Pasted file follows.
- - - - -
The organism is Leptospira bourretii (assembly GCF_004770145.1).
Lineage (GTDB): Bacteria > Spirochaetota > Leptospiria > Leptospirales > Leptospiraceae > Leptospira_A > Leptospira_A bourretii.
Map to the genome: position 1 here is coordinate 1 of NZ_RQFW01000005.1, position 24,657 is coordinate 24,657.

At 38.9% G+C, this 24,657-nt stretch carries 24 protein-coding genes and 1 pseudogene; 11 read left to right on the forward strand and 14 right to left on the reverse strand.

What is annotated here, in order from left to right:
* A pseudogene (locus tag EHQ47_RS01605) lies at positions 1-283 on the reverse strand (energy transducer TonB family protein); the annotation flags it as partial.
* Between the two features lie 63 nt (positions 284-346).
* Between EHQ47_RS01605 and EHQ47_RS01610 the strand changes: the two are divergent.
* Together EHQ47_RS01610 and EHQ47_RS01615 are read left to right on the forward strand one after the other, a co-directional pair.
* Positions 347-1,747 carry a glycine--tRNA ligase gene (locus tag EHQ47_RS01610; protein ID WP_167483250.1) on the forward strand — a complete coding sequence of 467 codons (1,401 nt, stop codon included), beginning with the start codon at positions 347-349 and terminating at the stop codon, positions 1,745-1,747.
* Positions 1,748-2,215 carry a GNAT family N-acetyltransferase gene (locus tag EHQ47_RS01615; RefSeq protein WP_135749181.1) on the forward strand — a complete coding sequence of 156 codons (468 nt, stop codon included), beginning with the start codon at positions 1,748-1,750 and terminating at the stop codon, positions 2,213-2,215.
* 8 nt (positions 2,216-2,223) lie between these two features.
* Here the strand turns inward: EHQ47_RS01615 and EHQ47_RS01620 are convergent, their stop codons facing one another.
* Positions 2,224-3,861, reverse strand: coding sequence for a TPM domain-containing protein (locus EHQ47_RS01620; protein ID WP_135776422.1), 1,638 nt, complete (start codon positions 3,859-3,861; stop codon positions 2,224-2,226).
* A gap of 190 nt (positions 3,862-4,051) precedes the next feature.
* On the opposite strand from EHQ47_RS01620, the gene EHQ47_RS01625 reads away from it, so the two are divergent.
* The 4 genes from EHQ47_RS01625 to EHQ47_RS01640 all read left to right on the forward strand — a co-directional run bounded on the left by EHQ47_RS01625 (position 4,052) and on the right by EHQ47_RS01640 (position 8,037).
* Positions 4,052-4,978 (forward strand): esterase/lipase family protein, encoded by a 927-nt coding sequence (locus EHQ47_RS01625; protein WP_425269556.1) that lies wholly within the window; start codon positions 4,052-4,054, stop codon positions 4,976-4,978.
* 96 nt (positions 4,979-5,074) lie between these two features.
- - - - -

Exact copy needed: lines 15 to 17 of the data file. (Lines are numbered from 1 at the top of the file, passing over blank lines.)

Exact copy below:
* A gap of 190 nt (positions 3,862-4,051) precedes the next feature.
* On the opposite strand from EHQ47_RS01620, the gene EHQ47_RS01625 reads away from it, so the two are divergent.
* The 4 genes from EHQ47_RS01625 to EHQ47_RS01640 all read left to right on the forward strand — a co-directional run bounded on the left by EHQ47_RS01625 (position 4,052) and on the right by EHQ47_RS01640 (position 8,037).